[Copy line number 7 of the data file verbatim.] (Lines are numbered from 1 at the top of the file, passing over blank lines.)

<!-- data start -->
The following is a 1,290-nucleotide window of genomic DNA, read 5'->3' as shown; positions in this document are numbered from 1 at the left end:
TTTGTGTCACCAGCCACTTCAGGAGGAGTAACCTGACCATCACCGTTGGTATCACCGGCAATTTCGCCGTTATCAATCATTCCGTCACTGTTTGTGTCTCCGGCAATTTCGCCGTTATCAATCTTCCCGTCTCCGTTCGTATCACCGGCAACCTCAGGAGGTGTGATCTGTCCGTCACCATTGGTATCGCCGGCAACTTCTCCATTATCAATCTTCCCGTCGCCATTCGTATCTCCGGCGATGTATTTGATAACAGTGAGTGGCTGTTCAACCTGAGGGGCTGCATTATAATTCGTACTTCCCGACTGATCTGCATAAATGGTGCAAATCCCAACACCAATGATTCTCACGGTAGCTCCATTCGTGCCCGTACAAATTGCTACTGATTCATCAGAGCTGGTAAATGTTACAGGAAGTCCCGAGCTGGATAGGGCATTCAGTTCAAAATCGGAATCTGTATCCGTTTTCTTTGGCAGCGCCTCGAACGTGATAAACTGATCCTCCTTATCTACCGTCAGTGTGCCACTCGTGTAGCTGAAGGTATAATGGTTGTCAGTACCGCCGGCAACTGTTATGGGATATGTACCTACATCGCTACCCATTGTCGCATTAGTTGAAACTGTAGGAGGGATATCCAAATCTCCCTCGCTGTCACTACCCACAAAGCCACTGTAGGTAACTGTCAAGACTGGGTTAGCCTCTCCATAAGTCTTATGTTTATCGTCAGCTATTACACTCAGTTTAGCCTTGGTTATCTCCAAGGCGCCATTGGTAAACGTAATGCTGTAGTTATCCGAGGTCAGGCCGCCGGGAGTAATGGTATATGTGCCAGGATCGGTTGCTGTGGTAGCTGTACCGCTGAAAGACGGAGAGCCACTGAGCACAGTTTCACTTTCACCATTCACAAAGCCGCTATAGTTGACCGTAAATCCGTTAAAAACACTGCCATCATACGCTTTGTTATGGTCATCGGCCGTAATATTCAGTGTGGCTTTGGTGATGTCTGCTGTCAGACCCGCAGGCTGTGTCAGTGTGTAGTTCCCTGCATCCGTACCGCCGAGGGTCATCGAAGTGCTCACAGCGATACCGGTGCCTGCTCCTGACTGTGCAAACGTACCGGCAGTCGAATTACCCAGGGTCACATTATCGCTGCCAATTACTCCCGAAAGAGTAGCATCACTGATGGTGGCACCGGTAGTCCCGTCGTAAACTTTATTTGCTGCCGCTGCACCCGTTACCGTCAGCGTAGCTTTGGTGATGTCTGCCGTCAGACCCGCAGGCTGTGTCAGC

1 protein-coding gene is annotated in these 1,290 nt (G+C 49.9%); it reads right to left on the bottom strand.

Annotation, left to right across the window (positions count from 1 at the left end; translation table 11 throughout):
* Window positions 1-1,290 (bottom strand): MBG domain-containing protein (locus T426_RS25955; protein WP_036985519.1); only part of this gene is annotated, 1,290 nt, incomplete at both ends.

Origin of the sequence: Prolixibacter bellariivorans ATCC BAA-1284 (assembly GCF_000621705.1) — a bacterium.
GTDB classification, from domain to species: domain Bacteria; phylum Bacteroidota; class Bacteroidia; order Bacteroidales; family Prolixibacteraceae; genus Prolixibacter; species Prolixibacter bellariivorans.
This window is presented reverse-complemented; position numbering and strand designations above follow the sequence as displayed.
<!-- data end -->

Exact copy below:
GTDB classification, from domain to species: domain Bacteria; phylum Bacteroidota; class Bacteroidia; order Bacteroidales; family Prolixibacteraceae; genus Prolixibacter; species Prolixibacter bellariivorans.